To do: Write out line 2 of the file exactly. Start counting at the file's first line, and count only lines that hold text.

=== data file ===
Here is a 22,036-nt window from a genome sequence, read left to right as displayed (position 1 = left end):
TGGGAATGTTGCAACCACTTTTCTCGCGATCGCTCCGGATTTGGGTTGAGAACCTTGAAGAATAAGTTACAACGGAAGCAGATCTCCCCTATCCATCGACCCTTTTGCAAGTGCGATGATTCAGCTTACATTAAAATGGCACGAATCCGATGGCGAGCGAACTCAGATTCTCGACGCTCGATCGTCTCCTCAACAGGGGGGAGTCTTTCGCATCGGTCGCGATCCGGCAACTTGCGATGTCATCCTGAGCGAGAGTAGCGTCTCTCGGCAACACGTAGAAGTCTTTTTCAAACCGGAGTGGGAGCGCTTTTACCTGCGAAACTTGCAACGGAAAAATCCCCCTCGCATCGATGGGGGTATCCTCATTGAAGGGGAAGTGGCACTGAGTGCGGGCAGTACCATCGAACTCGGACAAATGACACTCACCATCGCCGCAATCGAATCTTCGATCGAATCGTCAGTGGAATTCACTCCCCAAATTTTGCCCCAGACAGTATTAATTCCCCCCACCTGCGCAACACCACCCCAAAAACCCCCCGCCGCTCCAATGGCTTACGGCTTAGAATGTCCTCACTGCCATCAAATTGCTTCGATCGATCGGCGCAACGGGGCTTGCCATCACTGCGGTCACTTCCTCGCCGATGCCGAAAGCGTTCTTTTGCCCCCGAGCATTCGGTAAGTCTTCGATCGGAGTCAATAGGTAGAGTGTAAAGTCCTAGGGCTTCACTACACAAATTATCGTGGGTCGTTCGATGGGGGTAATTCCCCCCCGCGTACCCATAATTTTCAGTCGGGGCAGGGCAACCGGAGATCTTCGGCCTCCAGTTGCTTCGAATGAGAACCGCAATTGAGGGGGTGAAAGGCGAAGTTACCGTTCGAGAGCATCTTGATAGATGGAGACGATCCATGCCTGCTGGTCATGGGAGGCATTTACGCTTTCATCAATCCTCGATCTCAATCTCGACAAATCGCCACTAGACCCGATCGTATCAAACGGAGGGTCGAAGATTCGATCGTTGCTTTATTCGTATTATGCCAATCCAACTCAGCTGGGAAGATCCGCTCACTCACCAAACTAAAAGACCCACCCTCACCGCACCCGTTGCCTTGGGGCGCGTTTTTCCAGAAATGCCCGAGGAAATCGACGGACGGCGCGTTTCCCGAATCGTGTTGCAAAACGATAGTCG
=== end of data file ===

TGGGAATGTTGCAACCACTTTTCTCGCGATCGCTCCGGATTTGGGTTGAGAACCTTGAAGAATAAGTTACAACGGAAGCAGATCTCCCCTATCCATCGACCCTTTTGCAAGTGCGATGATTCAGCTTACATTAAAATGGCACGAATCCGATGGCGAGCGAACTCAGATTCTCGACGCTCGATCGTCTCCTCAACAGGGGGGAGTCTTTCGCATCGGTCGCGATCCGGCAACTTGCGATGTCATCCTGAGCGAGAGTAGCGTCTCTCGGCAACACGTAGAAGTCTTTTTCAAACCGGAGTGGGAGCGCTTTTACCTGCGAAACTTGCAACGGAAAAATCCCCCTCGCATCGATGGGGGTATCCTCATTGAAGGGGAAGTGGCACTGAGTGCGGGCAGTACCATCGAACTCGGACAAATGACACTCACCATCGCCGCAATCGAATCTTCGATCGAATCGTCAGTGGAATTCACTCCCCAAATTTTGCCCCAGACAGTATTAATTCCCCCCACCTGCGCAACACCACCCCAAAAACCCCCCGCCGCTCCAATGGCTTACGGCTTAGAATGTCCTCACTGCCATCAAATTGCTTCGATCGATCGGCGCAACGGGGCTTGCCATCACTGCGGTCACTTCCTCGCCGATGCCGAAAGCGTTCTTTTGCCCCCGAGCATTCGGTAAGTCTTCGATCGGAGTCAATAGGTAGAGTGTAAAGTCCTAGGGCTTCACTACACAAATTATCGTGGGTCGTTCGATGGGGGTAATTCCCCCCCGCGTACCCATAATTTTCAGTCGGGGCAGGGCAACCGGAGATCTTCGGCCTCCAGTTGCTTCGAATGAGAACCGCAATTGAGGGGGTGAAAGGCGAAGTTACCGTTCGAGAGCATCTTGATAGATGGAGACGATCCATGCCTGCTGGTCATGGGAGGCATTTACGCTTTCATCAATCCTCGATCTCAATCTCGACAAATCGCCACTAGACCCGATCGTATCAAACGGAGGGTCGAAGATTCGATCGTTGCTTTATTCGTATTATGCCAATCCAACTCAGCTGGGAAGATCCGCTCACTCACCAAACTAAAAGACCCACCCTCACCGCACCCGTTGCCTTGGGGCGCGTTTTTCCAGAAATGCCCGAGGAAATCGACGGACGGCGCGTTTCCCGAATCGTGTTGCAAAACGATAGTCG